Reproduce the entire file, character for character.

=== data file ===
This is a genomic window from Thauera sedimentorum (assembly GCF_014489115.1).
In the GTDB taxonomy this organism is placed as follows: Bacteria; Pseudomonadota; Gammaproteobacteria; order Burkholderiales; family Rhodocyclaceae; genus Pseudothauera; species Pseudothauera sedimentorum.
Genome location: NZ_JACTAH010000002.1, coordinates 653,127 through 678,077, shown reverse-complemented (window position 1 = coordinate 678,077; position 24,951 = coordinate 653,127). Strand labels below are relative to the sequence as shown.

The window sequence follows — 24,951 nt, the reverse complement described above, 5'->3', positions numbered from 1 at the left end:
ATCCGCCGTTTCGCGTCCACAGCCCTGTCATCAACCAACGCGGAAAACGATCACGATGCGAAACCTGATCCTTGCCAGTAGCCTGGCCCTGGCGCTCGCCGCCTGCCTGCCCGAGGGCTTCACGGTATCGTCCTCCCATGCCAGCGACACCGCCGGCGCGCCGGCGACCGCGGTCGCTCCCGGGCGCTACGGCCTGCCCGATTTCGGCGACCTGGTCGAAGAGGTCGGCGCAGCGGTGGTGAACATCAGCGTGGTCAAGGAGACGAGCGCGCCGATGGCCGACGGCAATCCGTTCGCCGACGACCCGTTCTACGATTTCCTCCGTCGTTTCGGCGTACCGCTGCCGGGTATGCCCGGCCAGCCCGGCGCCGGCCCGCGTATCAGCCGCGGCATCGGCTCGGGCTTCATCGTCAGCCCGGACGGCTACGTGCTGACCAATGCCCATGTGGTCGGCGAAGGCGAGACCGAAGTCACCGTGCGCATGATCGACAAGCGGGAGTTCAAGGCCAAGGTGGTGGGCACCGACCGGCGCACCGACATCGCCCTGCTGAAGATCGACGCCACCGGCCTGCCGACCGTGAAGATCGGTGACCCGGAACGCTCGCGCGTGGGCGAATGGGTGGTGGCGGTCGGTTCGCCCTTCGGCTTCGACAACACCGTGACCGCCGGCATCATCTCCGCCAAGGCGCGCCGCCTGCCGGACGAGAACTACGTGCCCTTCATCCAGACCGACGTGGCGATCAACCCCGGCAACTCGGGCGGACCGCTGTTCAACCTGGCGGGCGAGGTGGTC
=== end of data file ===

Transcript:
This is a genomic window from Thauera sedimentorum (assembly GCF_014489115.1).
In the GTDB taxonomy this organism is placed as follows: Bacteria; Pseudomonadota; Gammaproteobacteria; order Burkholderiales; family Rhodocyclaceae; genus Pseudothauera; species Pseudothauera sedimentorum.
Genome location: NZ_JACTAH010000002.1, coordinates 653,127 through 678,077, shown reverse-complemented (window position 1 = coordinate 678,077; position 24,951 = coordinate 653,127). Strand labels below are relative to the sequence as shown.

The window sequence follows — 24,951 nt, the reverse complement described above, 5'->3', positions numbered from 1 at the left end:
ATCCGCCGTTTCGCGTCCACAGCCCTGTCATCAACCAACGCGGAAAACGATCACGATGCGAAACCTGATCCTTGCCAGTAGCCTGGCCCTGGCGCTCGCCGCCTGCCTGCCCGAGGGCTTCACGGTATCGTCCTCCCATGCCAGCGACACCGCCGGCGCGCCGGCGACCGCGGTCGCTCCCGGGCGCTACGGCCTGCCCGATTTCGGCGACCTGGTCGAAGAGGTCGGCGCAGCGGTGGTGAACATCAGCGTGGTCAAGGAGACGAGCGCGCCGATGGCCGACGGCAATCCGTTCGCCGACGACCCGTTCTACGATTTCCTCCGTCGTTTCGGCGTACCGCTGCCGGGTATGCCCGGCCAGCCCGGCGCCGGCCCGCGTATCAGCCGCGGCATCGGCTCGGGCTTCATCGTCAGCCCGGACGGCTACGTGCTGACCAATGCCCATGTGGTCGGCGAAGGCGAGACCGAAGTCACCGTGCGCATGATCGACAAGCGGGAGTTCAAGGCCAAGGTGGTGGGCACCGACCGGCGCACCGACATCGCCCTGCTGAAGATCGACGCCACCGGCCTGCCGACCGTGAAGATCGGTGACCCGGAACGCTCGCGCGTGGGCGAATGGGTGGTGGCGGTCGGTTCGCCCTTCGGCTTCGACAACACCGTGACCGCCGGCATCATCTCCGCCAAGGCGCGCCGCCTGCCGGACGAGAACTACGTGCCCTTCATCCAGACCGACGTGGCGATCAACCCCGGCAACTCGGGCGGACCGCTGTTCAACCTGGCGGGCGAGGTGGTC